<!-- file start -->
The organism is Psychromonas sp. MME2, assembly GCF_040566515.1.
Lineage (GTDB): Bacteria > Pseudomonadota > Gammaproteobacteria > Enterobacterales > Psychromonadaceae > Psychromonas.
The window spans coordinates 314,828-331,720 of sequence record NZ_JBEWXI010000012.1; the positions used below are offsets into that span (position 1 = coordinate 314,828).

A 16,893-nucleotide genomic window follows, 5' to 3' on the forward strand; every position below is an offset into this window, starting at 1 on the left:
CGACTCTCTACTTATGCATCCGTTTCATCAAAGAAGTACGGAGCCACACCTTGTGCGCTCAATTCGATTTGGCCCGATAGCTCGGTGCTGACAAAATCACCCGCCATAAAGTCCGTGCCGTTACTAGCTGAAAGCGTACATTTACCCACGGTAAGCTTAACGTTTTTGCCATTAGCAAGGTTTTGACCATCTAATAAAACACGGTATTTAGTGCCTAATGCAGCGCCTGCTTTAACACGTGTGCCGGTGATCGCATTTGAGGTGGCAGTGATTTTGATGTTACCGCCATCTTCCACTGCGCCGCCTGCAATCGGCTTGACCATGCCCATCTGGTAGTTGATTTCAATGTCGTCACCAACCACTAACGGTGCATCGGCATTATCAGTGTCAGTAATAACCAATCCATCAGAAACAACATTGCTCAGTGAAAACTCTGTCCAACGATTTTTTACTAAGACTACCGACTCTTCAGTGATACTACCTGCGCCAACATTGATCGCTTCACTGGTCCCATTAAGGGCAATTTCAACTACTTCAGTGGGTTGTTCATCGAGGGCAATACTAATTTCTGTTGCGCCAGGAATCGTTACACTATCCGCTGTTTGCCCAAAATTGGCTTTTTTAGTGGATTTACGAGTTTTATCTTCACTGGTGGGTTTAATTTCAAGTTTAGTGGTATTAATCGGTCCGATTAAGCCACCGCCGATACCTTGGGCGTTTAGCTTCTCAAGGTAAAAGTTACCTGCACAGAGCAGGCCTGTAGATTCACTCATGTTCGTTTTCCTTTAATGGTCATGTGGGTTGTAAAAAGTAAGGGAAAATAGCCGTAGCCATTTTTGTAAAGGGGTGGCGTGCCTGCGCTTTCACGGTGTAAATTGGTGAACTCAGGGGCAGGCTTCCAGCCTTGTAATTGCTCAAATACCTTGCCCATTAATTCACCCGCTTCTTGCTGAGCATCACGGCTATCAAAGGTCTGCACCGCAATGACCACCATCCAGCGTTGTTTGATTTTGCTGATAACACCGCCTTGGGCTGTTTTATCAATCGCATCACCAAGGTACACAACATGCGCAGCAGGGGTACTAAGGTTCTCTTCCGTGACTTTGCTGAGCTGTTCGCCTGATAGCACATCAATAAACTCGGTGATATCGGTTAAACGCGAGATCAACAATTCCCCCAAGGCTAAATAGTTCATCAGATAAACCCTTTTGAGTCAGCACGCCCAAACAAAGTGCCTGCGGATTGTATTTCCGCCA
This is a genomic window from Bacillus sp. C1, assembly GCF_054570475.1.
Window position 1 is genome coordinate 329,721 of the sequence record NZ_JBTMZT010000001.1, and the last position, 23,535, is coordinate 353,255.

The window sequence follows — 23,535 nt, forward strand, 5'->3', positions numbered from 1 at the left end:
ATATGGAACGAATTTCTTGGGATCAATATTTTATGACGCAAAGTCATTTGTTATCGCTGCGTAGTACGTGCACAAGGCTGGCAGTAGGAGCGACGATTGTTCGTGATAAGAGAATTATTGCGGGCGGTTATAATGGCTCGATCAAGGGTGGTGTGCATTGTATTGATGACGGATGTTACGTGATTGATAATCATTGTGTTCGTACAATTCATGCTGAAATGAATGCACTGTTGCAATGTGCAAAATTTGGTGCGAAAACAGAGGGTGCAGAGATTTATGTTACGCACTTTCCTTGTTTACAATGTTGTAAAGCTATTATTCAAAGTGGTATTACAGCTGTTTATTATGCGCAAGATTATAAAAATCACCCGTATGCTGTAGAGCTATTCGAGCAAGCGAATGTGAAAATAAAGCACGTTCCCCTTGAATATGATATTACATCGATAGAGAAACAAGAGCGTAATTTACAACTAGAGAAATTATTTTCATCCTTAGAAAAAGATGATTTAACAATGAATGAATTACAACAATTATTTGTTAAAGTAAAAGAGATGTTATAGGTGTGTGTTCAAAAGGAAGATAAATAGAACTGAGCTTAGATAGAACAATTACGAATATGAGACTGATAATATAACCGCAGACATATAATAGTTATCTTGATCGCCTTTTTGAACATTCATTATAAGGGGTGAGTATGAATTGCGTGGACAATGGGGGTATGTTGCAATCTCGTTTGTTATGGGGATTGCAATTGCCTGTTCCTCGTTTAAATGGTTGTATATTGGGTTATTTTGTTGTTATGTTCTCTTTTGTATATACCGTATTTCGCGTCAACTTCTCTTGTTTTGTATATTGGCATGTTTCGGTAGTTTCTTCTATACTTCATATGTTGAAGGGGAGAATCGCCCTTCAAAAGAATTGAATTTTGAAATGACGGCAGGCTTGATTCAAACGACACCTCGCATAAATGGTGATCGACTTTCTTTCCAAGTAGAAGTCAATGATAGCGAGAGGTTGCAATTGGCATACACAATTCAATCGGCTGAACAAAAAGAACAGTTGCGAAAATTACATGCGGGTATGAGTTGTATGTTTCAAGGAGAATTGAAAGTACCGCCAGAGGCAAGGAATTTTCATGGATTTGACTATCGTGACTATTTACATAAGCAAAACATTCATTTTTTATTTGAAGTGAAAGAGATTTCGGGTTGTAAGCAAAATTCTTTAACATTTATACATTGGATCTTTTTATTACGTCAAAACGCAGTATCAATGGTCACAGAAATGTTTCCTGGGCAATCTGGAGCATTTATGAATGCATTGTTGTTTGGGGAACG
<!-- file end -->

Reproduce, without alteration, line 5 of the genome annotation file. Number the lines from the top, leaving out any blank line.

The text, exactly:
CGACTCTCTACTTATGCATCCGTTTCATCAAAGAAGTACGGAGCCACACCTTGTGCGCTCAATTCGATTTGGCCCGATAGCTCGGTGCTGACAAAATCACCCGCCATAAAGTCCGTGCCGTTACTAGCTGAAAGCGTACATTTACCCACGGTAAGCTTAACGTTTTTGCCATTAGCAAGGTTTTGACCATCTAATAAAACACGGTATTTAGTGCCTAATGCAGCGCCTGCTTTAACACGTGTGCCGGTGATCGCATTTGAGGTGGCAGTGATTTTGATGTTACCGCCATCTTCCACTGCGCCGCCTGCAATCGGCTTGACCATGCCCATCTGGTAGTTGATTTCAATGTCGTCACCAACCACTAACGGTGCATCGGCATTATCAGTGTCAGTAATAACCAATCCATCAGAAACAACATTGCTCAGTGAAAACTCTGTCCAACGATTTTTTACTAAGACTACCGACTCTTCAGTGATACTACCTGCGCCAACATTGATCGCTTCACTGGTCCCATTAAGGGCAATTTCAACTACTTCAGTGGGTTGTTCATCGAGGGCAATACTAATTTCTGTTGCGCCAGGAATCGTTACACTATCCGCTGTTTGCCCAAAATTGGCTTTTTTAGTGGATTTACGAGTTTTATCTTCACTGGTGGGTTTAATTTCAAGTTTAGTGGTATTAATCGGTCCGATTAAGCCACCGCCGATACCTTGGGCGTTTAGCTTCTCAAGGTAAAAGTTACCTGCACAGAGCAGGCCTGTAGATTCACTCATGTTCGTTTTCCTTTAATGGTCATGTGGGTTGTAAAAAGTAAGGGAAAATAGCCGTAGCCATTTTTGTAAAGGGGTGGCGTGCCTGCGCTTTCACGGTGTAAATTGGTGAACTCAGGGGCAGGCTTCCAGCCTTGTAATTGCTCAAATACCTTGCCCATTAATTCACCCGCTTCTTGCTGAGCATCACGGCTATCAAAGGTCTGCACCGCAATGACCACCATCCAGCGTTGTTTGATTTTGCTGATAACACCGCCTTGGGCTGTTTTATCAATCGCATCACCAAGGTACACAACATGCGCAGCAGGGGTACTAAGGTTCTCTTCCGTGACTTTGCTGAGCTGTTCGCCTGATAGCACATCAATAAACTCGGTGATATCGGTTAAACGCGAGATCAACAATTCCCCCAAGGCTAAATAGTTCATCAGATAAACCCTTTTGAGTCAGCACGCCCAAACAAAGTGCCTGCGGATTGTATTTCCGCCA